Not the deepest or longest trip but a good fun & somewhat serious trip nevertheless.

Vuc Ky
Day 1.

A 50minute, meandering stroll from base camp leads to a dry-stream bed ending in an impressive 20m vertical rift entrance.
Easy 7m climb down to pitch head, an open, chert riddled shaft of impressive dimensions. Loose rock abounds making rigging, ascending/descending somewhat of a potential accident lottery. Mick did a fantastic job in difficult circumstances, an electric drill being essential so as to ensure multiple rigging points.
 
From the head of the pitch the 2nd & 3rd rebelays follow at 4m intervals before descending (40m?) to a large ledge & further ( 17m?) drop.3m of rift, a welcoming refuge from falling debris, then lead out to a second pitch split mid way with a traverse. The base of the shaft leads into a short steeply descending meandering passage and abruptly reaches another pitch. The obligatory rock was tossed over the edge into the unknown; we excitedly counted the seconds as it crashed into the distance and concluded the rope was not going to be long enough. Immediately all four of our remaining ropes were tied together and Mick set about rigging down a spectacular 90m 'Boppidy Bop 'pitch. With the drill batteries fading the next two short drops were rigged off naturals to the head of another 17m pitch, lack of rope brought the day's proceedings to a close. We exited the cave surveying and photographing as we went.
 
Vuc Ky Day 2.

The 17m pitch was swiftly dispatched which to our amusement revealed a section of tight rift similar to Pippikin's stemple rift. Moving tackle bags through tight narrow rifts wearing extra thermals and balaclavas was more reminiscent of caving in Austria than Vietnam. We burst out of an insignificant slot into a large tunnel; we had broken into a master cave.
 
A short debate ensued as to which direction the stream flowed, with the intention of exploring downstream chasing depth. We then promptly headed upstream along a beautiful gravel floored running passage in a dead straight line. A previous incident involving distos and water meant we were undertaking a grade 2 survey, Mick managed to get an 85m survey leg. After a few hundred metres at a chamber "tumbling dice" the passage forked with Sweeny investigating a hanging death route to a miserable water obstruction. Andy checked out the large draughting walking passage, Sweeny was out voted 3 to 1 and we raced off down more open passage, which eventually our exploration was terminated by a number of high avens.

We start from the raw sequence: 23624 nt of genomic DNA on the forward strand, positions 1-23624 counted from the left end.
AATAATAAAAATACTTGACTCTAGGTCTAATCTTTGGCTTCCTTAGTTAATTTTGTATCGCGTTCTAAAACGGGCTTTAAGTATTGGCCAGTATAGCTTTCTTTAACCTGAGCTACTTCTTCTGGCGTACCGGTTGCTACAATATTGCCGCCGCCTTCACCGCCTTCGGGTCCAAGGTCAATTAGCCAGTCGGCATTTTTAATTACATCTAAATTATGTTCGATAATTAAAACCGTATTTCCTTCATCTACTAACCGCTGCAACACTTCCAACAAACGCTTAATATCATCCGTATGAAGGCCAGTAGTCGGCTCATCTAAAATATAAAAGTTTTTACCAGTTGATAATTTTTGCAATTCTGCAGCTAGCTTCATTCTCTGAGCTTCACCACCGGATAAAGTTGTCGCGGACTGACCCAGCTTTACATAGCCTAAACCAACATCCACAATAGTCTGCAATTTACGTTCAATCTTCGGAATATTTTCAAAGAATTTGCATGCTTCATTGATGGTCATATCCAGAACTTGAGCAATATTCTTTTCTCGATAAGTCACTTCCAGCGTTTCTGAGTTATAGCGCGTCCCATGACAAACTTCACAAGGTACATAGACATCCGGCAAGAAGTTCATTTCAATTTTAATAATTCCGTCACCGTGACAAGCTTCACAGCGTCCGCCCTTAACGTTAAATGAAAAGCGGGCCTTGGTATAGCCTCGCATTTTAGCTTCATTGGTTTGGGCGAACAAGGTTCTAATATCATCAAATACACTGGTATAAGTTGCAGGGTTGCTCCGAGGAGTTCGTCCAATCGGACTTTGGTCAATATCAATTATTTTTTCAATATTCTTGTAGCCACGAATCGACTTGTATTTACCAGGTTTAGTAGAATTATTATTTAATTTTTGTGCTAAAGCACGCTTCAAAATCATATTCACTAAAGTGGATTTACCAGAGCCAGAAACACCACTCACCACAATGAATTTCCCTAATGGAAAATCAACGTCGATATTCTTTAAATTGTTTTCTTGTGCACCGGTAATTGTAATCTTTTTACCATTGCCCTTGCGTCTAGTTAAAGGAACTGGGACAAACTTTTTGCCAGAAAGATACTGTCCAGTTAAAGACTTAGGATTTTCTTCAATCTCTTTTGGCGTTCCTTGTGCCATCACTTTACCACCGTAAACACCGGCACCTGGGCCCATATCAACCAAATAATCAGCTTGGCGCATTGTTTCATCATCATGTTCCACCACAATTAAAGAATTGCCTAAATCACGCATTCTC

We retraced our steps back to our initial entry point into the tunnel and started the downstream investigation. The passage was initially flat floored and easy going, passing a number of pools populated by hundreds of blind whitish pink fish 'the fish bowl'. Large side passages and avens started intercepting the main drag, encouraging a growth in dimensions. Boulder falls littered the passage floor in huge piles forcing some steep climbing. At a couple of points the passage became completely filled and sneaky routes were sought through the choke 'houses of cards. Once through the choke the passage opened up into a spectacular well decorated borehole with a huge echo. A discussion ensued between Sweeny and Snablet as to whether to wait for the survey team to catch up or just check it goes. The question was asked what would Mick do, and both proceeded to run down the passage. Meanwhile Andy and Mick started surveying around the house of cards and through a few of the side leads, there were several question marks left on the survey in sizable passage. When the survey team eventually caught up with the grabbers they were pointed in the direction of the way on and leaping and yelling all four of us descended the 50m boulder slope into the amazing passage. The 500m echo and strong draught in this 10m by 25m passage indicates good things to come. It was decided that a grade 2 survey would absolutely not be acceptable in this super master cave and without much time left on the clock we decided to head for home, the 2 day epic walk back to Vom leaving the cave rigged for another trip.
 
The level that the larger cave is sat in is the same height as the big stuff in Hang Hi Ha; a definite trend is developing in the area with the chert bands and the different levels in the limestone. This group of entrances are a few km west of the Xuong Valley and are generally tending northwards, a return trip will leave tomorrow to push Hang Ky to its limit and will then check out a few entrances to the south east of the Xuong valley. A great trip, some brilliant caving and a good time for us all.
 
Andy